Pakistan's Top General Has Decided to Retire Later This Year. So What?

 
 

General Raheel Sharif, Pakistan’s chief of army staff, announced on Monday that he would retire at the end of his term on November 29, 2016, forgoing the option of extending his time on the job. “I do not believe in extension and will retire on the due date,” Sharif said on Monday. His predecessors Ashraf Pervez Kayani and Pervez Musharraf availed of an extension (the latter also ruled as president after a coup in 1999).

Sharif’s decision to retire puts him out of sync with his immediate predecessors and restores a degree of predictability to Pakistan’s military leadership. Before Musharraf, going back all the way to Muhammad Zia-ul-Haq, Pakistan’s military dictator in the late-1970s and 1980s, every chief of army staff left the post within three years. Sharif’s decision to publicly announce his intention to retire well in advance of the November 2016 deadline can thus be seen as a positive development.

Pakistan’s military has ruled the country for most of its 67-year history. Nawaz Sharif’s (no relation to the general) election in 2013 marked the first successful transfer of power from one democratically elected government to another in the country’s history. Now, Raheel Sharif’s decision to retire by the customary deadline preserves at least the appearance that civilian supremacy persists in Pakistan.

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However, while Sharif is breaking with his predecessors in his decision to retire, he has not broken with them in terms of moving the Pakistani military away from exercising undue influence over the country’s foreign and security policy. The civilian government under the prime minister remains weak–particularly since widespread populist protests against its legitimacy in the second half of 2014. As his term has gone on, the general has stepped up the visibility of the military in the country’s security policy. Notably, complaints from Pakistan’s neighbors about the Pakistani military’s continued support for militants have persisted throughout Sharif’s tenure.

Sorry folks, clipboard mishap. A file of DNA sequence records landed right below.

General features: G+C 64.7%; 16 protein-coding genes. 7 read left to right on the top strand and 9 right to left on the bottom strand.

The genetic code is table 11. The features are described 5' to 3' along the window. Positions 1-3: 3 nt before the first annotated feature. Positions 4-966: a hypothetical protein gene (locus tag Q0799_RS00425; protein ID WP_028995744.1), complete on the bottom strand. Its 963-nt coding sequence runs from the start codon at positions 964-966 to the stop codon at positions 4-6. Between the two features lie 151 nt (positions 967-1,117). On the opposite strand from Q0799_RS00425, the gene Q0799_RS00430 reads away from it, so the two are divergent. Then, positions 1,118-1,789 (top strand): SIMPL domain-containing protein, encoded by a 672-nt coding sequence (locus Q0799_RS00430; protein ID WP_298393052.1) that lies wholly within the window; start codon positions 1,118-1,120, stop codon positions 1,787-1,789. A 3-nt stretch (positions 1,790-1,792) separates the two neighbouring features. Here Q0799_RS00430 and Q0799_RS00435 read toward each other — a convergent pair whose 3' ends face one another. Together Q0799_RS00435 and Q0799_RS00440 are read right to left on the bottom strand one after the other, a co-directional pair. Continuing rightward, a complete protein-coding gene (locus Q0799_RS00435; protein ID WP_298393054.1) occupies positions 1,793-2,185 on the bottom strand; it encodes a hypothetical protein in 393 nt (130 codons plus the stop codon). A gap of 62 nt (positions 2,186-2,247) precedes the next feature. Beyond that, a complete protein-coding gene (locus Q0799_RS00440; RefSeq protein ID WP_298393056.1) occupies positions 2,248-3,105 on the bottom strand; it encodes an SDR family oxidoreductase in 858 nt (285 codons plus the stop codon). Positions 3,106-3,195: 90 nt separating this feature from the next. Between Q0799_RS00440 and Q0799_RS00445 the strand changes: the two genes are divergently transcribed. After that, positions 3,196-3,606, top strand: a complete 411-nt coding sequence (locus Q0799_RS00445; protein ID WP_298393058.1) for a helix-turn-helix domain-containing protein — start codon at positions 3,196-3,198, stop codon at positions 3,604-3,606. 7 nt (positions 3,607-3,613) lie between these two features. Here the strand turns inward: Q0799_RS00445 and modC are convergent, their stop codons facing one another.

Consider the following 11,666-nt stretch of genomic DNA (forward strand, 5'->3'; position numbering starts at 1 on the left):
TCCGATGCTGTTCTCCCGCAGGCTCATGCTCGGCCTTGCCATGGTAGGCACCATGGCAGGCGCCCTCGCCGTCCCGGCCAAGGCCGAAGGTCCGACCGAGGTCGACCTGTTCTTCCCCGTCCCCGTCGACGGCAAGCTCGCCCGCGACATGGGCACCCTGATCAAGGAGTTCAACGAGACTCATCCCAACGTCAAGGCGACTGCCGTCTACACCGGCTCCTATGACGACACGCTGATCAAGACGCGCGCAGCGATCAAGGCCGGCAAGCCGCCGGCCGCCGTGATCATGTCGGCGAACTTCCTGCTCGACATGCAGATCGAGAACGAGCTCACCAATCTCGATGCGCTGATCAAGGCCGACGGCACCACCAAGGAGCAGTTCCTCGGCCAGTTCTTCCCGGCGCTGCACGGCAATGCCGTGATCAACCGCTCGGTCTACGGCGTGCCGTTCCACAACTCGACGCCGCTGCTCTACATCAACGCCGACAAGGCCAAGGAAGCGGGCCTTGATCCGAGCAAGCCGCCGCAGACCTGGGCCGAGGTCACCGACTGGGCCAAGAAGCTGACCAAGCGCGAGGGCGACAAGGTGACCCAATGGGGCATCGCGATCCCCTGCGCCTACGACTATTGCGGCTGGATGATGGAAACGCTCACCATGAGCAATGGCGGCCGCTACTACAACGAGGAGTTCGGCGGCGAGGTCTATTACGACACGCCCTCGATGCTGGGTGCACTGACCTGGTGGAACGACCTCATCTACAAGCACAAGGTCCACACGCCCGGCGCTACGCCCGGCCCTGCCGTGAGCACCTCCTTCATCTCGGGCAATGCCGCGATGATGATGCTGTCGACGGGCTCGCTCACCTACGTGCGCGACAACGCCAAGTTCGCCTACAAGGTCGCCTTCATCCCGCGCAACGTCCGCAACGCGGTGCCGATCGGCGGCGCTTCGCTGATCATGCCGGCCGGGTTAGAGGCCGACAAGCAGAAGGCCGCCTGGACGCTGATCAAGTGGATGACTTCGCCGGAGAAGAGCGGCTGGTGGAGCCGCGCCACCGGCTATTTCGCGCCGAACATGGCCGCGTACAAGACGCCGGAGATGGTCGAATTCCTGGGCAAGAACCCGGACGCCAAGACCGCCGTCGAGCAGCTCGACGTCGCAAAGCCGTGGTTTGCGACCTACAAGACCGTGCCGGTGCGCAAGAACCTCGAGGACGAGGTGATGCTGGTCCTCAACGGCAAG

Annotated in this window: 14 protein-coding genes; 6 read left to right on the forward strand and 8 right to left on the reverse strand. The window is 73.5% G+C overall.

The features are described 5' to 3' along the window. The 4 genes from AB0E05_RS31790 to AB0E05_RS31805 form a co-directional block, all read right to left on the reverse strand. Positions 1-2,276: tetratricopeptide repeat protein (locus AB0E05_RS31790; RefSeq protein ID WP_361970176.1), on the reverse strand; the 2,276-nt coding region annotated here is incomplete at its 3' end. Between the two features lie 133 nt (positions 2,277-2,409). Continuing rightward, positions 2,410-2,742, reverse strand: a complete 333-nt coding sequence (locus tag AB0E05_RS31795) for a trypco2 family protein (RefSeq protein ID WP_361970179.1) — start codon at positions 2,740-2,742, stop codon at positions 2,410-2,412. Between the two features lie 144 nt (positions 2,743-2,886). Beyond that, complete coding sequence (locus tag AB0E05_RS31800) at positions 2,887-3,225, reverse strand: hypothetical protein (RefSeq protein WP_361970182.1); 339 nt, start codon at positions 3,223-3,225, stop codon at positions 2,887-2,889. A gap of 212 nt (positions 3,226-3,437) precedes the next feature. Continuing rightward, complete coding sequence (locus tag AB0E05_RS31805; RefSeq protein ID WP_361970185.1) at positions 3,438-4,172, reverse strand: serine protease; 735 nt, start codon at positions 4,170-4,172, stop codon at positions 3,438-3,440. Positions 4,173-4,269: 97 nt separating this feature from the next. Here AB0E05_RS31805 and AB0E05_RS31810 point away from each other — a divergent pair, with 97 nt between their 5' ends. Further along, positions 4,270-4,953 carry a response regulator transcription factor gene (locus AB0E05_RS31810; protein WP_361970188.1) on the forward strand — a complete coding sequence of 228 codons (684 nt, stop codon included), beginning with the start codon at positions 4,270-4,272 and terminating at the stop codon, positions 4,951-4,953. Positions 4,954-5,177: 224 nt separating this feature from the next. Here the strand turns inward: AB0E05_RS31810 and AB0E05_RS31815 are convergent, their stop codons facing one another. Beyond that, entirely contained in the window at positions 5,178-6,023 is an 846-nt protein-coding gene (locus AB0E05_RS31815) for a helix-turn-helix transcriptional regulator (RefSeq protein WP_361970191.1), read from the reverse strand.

As I discussed back in 2013, when it was announced that Sharif would replace Kayani, there were some hopes initially that Sharif would be a different sort of Pakistani chief of army staff. Notably, his background revealed a special interest and competency in domestic counter-insurgency, suggesting that he would be the man to bring the hammer down on Pakistan’s domestic terrorists, including the Tehreek-e-Taliban Pakistan (TTP).

Under Sharif, Pakistan launched Operation Zarb-e-Azb, a major military campaign to pacify the country’s porous border with Afghanistan of TTP fighters and affiliated militants hostile to the legitimacy of the Pakistani state. However, Sharif appeared to be less interested in the prospect of attacking high-level leaders in groups focused on external targets, including the Haqqani network. This latter shortcoming of the Sharif-led campaign led to a rift with the United States, Pakistan’s ally, over U.S. reimbursements for the Pakistan’s military efforts.

Regardless of battlefield outcomes, Raheel Sharif’s reputation and legacy in Pakistan are befitting of the power traditionally held by men in his position. As several analysts have detailed, Sharif became incredibly popular among ordinary Pakistanis, particularly after nationwide anxieties over counter-terrorism reached a tipping point after the devastating massacre of over 130 schoolchildren in Peshawar in December 2014.

Sharif came to be seen as the platonic ideal of the Pakistani “soldier-statesman,” as the Wall Street Journal noted last October. A cult of personality not of his own making permeated the country–the #ThankYouRaheelSharif hashtag took off and the general’s face came to emblazon even men’s underwear.

Despite this surge of adoration in 2015, Sharif appeared determined to ward off any perception that the Pakistani military would move overtly to undermine the leadership of the civilian government. Even when the government of Nawaz Sharif appeared to bend under the weight of widespread populist protests in 2014, Sharif explicitly set aside the idea of a coup. In his view, a coup wouldn’t be necessary to ensure that the military had a say where it mattered most.

Curiously, Raheel Sharif, far more so than Kayani and Musharraf, appears to somewhat genuinely believe in the Pakistani military’s endurance as an institution beyond the time of a single man. Make no mistake: Sharif fervently believes in the idea of Pakistan and the idea of the Pakistani military as existing first and foremost in opposition to India. (The general’s elder brother, Shabbir Sharif, died in the 1971 war with India.) On his view that the Pakistani military establishment is greater than him, Sharif is no doubt correct. For discontents of Pakistani security policy in Kabul and New Delhi, this will be no solace.

Indeed, even if Sharif keeps to his word and leaves the chief of army staff vacant for a successor on November 29, 2016, there will be little reason to expect his successor to change the overall contours of Pakistan’s security policy. The Pakistani military has robust command-and-control and a clear hierarchy, but the institution’s ethos pre-dates Raheel Sharif and will persist long after he’s gone.

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